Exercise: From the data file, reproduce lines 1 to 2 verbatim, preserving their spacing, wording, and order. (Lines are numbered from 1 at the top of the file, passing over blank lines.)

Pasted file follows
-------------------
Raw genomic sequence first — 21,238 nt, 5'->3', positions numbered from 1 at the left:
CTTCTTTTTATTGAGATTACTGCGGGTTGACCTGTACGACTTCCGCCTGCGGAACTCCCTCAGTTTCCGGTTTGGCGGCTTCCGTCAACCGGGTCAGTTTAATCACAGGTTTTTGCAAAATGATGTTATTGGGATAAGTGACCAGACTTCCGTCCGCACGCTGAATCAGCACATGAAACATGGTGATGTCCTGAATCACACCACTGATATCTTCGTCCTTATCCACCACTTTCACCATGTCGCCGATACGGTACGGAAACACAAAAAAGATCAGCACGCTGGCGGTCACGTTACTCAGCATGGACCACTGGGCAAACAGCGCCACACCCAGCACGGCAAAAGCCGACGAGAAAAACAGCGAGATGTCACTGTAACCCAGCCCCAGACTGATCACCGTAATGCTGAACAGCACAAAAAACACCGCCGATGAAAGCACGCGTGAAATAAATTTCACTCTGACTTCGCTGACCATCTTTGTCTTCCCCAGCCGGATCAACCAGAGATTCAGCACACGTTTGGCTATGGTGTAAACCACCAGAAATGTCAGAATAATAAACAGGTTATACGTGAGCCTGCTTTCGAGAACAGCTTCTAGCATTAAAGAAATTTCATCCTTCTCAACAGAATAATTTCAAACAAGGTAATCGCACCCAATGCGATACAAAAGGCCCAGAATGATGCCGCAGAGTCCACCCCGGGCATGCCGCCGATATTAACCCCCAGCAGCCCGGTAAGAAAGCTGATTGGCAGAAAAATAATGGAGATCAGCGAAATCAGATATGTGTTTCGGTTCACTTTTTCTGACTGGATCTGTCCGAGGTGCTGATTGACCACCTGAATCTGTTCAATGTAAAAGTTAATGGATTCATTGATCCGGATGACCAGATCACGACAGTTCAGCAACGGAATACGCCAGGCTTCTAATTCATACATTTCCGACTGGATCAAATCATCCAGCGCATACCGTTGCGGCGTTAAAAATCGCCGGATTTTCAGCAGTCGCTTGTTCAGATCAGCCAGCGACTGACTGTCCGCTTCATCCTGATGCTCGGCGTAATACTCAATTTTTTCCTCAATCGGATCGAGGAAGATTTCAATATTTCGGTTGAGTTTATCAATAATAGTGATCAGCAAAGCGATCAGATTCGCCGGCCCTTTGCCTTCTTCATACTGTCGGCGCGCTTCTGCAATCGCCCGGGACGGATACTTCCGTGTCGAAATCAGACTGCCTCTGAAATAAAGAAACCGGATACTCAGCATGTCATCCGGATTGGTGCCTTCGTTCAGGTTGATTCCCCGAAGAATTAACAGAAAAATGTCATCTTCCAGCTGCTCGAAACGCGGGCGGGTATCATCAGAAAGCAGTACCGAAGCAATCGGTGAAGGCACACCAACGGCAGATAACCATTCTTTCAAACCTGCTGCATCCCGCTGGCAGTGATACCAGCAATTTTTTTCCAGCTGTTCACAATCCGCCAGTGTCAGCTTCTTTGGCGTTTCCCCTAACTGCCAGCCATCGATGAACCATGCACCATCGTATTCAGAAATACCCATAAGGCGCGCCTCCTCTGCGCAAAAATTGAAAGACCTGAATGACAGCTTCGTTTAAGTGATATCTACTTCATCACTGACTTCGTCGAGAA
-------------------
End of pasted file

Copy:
Raw genomic sequence first — 21,238 nt, 5'->3', positions numbered from 1 at the left:
CTTCTTTTTATTGAGATTACTGCGGGTTGACCTGTACGACTTCCGCCTGCGGAACTCCCTCAGTTTCCGGTTTGGCGGCTTCCGTCAACCGGGTCAGTTTAATCACAGGTTTTTGCAAAATGATGTTATTGGGATAAGTGACCAGACTTCCGTCCGCACGCTGAATCAGCACATGAAACATGGTGATGTCCTGAATCACACCACTGATATCTTCGTCCTTATCCACCACTTTCACCATGTCGCCGATACGGTACGGAAACACAAAAAAGATCAGCACGCTGGCGGTCACGTTACTCAGCATGGACCACTGGGCAAACAGCGCCACACCCAGCACGGCAAAAGCCGACGAGAAAAACAGCGAGATGTCACTGTAACCCAGCCCCAGACTGATCACCGTAATGCTGAACAGCACAAAAAACACCGCCGATGAAAGCACGCGTGAAATAAATTTCACTCTGACTTCGCTGACCATCTTTGTCTTCCCCAGCCGGATCAACCAGAGATTCAGCACACGTTTGGCTATGGTGTAAACCACCAGAAATGTCAGAATAATAAACAGGTTATACGTGAGCCTGCTTTCGAGAACAGCTTCTAGCATTAAAGAAATTTCATCCTTCTCAACAGAATAATTTCAAACAAGGTAATCGCACCCAATGCGATACAAAAGGCCCAGAATGATGCCGCAGAGTCCACCCCGGGCATGCCGCCGATATTAACCCCCAGCAGCCCGGTAAGAAAGCTGATTGGCAGAAAAATAATGGAGATCAGCGAAATCAGATATGTGTTTCGGTTCACTTTTTCTGACTGGATCTGTCCGAGGTGCTGATTGACCACCTGAATCTGTTCAATGTAAAAGTTAATGGATTCATTGATCCGGATGACCAGATCACGACAGTTCAGCAACGGAATACGCCAGGCTTCTAATTCATACATTTCCGACTGGATCAAATCATCCAGCGCATACCGTTGCGGCGTTAAAAATCGCCGGATTTTCAGCAGTCGCTTGTTCAGATCAGCCAGCGACTGACTGTCCGCTTCATCCTGATGCTCGGCGTAATACTCAATTTTTTCCTCAATCGGATCGAGGAAGATTTCAATATTTCGGTTGAGTTTATCAATAATAGTGATCAGCAAAGCGATCAGATTCGCCGGCCCTTTGCCTTCTTCATACTGTCGGCGCGCTTCTGCAATCGCCCGGGACGGATACTTCCGTGTCGAAATCAGACTGCCTCTGAAATAAAGAAACCGGATACTCAGCATGTCATCCGGATTGGTGCCTTCGTTCAGGTTGATTCCCCGAAGAATTAACAGAAAAATGTCATCTTCCAGCTGCTCGAAACGCGGGCGGGTATCATCAGAAAGCAGTACCGAAGCAATCGGTGAAGGCACACCAACGGCAGATAACCATTCTTTCAAACCTGCTGCATCCCGCTGGCAGTGATACCAGCAATTTTTTTCCAGCTGTTCACAATCCGCCAGTGTCAGCTTCTTTGGCGTTTCCCCTAACTGCCAGCCATCGATGAACCATGCACCATCGTATTCAGAAATACCCATAAGGCGCGCCTCCTCTGCGCAAAAATTGAAAGACCTGAATGACAGCTTCGTTTAAGTGATATCTACTTCATCACTGACTTCGTCGAGAA